Benami Transaction

(LIAQAT ALI, Kashmore)

Etymology: Literally the word Benami, used in legal terminology, is a Persian compound word Be (without) + Nami (Name) that means "without name" or "no name". Benamidar means having benami transfer in one’s name. The word is used to define a transaction in which the real beneficiary is not the one in whose name the property is purchased. As a result, the person in whose name the property is purchased is just a mask of the real beneficiary. In other words it can be said benamidar, an ostensible owner or Benami sale ostensible sale.

Technically “benami transaction” means a transaction or arrangement where a property is transferred to, or is held by, a person for a consideration provided, or paid by, another person. Under NAB Ordinance, 1999, a benamidar means any person who ostensibly holds or is in possession or custody of any property of an accused on his behalf for the benefit and enjoyment of the accused.

In different Pakistan Laws the Benami transactions are protected and as such are fully supported and recognized, except in few fresh legislation it is going to put a few restrictions and make such transactions liable to legal consequences. We may find a clue in the following lines by discussing different existing laws one by one.
The Trust Act 1882 section 82,

82. Transfer to one for consideration paid by another - Where property is transferred to one person for a consideration paid or provided by another person, and it appears that such other person did not intend to pay or provide such consideration for the benefit of the transferee, the transferee must hold the property for the benefit of the person paying or providing the consideration.

[Nothing in this section shall affect the provisions of the Code of Civil Procedure, 1908]

Code of Civil procedure Section 66 reads as:
66. (l) No suit shall be maintained against any person claiming title under a purchase certified by the Court in such manner as may be prescribed on the ground that the purchase was made on behalf of the plaintiff or on behalf of someone through whom the plaintiff claims.
(2) Nothing in this section shall bar a suit to obtain a declaration that the name of any purchaser certified as aforesaid was inserted in the certificate fraudulently or without the consent of the real purchaser, or interfere with the right of a third person to proceed against that property, though ostensibly sold to the certified purchaser, on the ground that it is liable to satisfy a claim of such third person against the real owner,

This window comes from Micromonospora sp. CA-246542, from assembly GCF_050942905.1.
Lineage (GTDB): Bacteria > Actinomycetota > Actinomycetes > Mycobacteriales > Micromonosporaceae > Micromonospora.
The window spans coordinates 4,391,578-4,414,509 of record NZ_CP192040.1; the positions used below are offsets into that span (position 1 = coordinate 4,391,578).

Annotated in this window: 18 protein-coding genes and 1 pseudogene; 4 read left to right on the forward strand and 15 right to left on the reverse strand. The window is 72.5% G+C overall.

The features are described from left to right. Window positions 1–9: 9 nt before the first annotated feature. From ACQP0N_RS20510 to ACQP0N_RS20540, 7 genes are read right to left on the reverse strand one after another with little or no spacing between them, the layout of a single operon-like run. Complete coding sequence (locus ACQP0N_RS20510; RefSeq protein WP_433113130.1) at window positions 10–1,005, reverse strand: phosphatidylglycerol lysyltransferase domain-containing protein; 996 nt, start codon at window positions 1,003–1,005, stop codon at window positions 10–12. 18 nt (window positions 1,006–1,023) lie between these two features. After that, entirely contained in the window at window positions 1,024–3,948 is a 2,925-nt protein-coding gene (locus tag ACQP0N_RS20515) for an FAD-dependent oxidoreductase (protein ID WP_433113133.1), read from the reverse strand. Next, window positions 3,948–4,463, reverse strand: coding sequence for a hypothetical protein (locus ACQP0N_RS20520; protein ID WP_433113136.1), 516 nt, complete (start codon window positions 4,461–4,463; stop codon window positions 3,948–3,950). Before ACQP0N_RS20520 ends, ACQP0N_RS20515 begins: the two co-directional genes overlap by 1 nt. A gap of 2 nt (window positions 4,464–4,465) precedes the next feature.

Transfer of Proper Act, 1882 deals with the ostensible owner as under:
41. Transfer by ostensible owner. Where, with the consent, express or implied, of the persons interested in immovable property, a person is the ostensible owner of such property and transfers the same for consideration, the transfer shall not be voidable on the ground that the transferor was not authorised to make it:
Provided that the transferee, after taking reasonable care to ascertain that the transferor had power to make the transfer, has acted in good faith.

Proof of transaction to be a benami: Where any party asserts that the transaction in the name of certain other person is a benami transaction, lies upon him to prove it to be benami transaction/sale. under Article 118 of the Qanun-e-Shahadat Order 1984, it is provided that if no evidence is lead the onus of proof lies upon the one who fails this proposition is also known as onus probandi. The apex courts of Pakistan has usually considered the following points to ascertain whether the transaction is Benami one or otherwise.
• The source of income of the purchaser, to raise certain property.
• From whose custody the original title deed, bill and other documents came in evidence.
• Who is in possession of the suit property.
• What was the motive of benami transaction.
• Conduct of both parties regarding property in question.

In different countries the legislators have felt that this type of transactions must be banned thus india has also took steps to ban such transactions and declare it to be illegal. Thus the Benami Transactions (Prohibition) Act, 1988 was enacted by the Parliament which came into force on 19 May 1988 which was restricted to the state of Jamu and Kashmir only. However, due to various deficiencies in the Act, the rules required for operationalizing the Act were not framed. To address these deficiencies, several years later, in 2011, the Govt of India introduced "Benami Transactions (Prohibition) Bill, 2011".Purpose

Conclusion
It is the need of hour to defeat the face masks of criminals and culprits who are otherwise using the proposition of benami to disguise the real source of income and to convert black money to white money with a view to prevent law enforcement agencies to clutch them. Though the Pakistan Law and Justice Commission is currently working on Regulating the benami transaction, it requires to be completed expeditiously and an effective law may be promulgated. In the present scenario and observations of the Honourable Supreme court, in Karachi Be-Amni suo motu Case, that the black money of Narcotics, real estate, money laundering, weapons are being used in terrorism also. This fact draws attention to an alarming situation and to bring an effective legislation to curb the menace of the terror, narco and monetary crimes.

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25 Mar, 2015 Total Views: 1300 Print Article Print
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About the Author: LIAQAT ALI

Deputy Director Government of Pakistan
Law Graduate from IIU Islamabad
LL.M from Sindh University, Jamshoro
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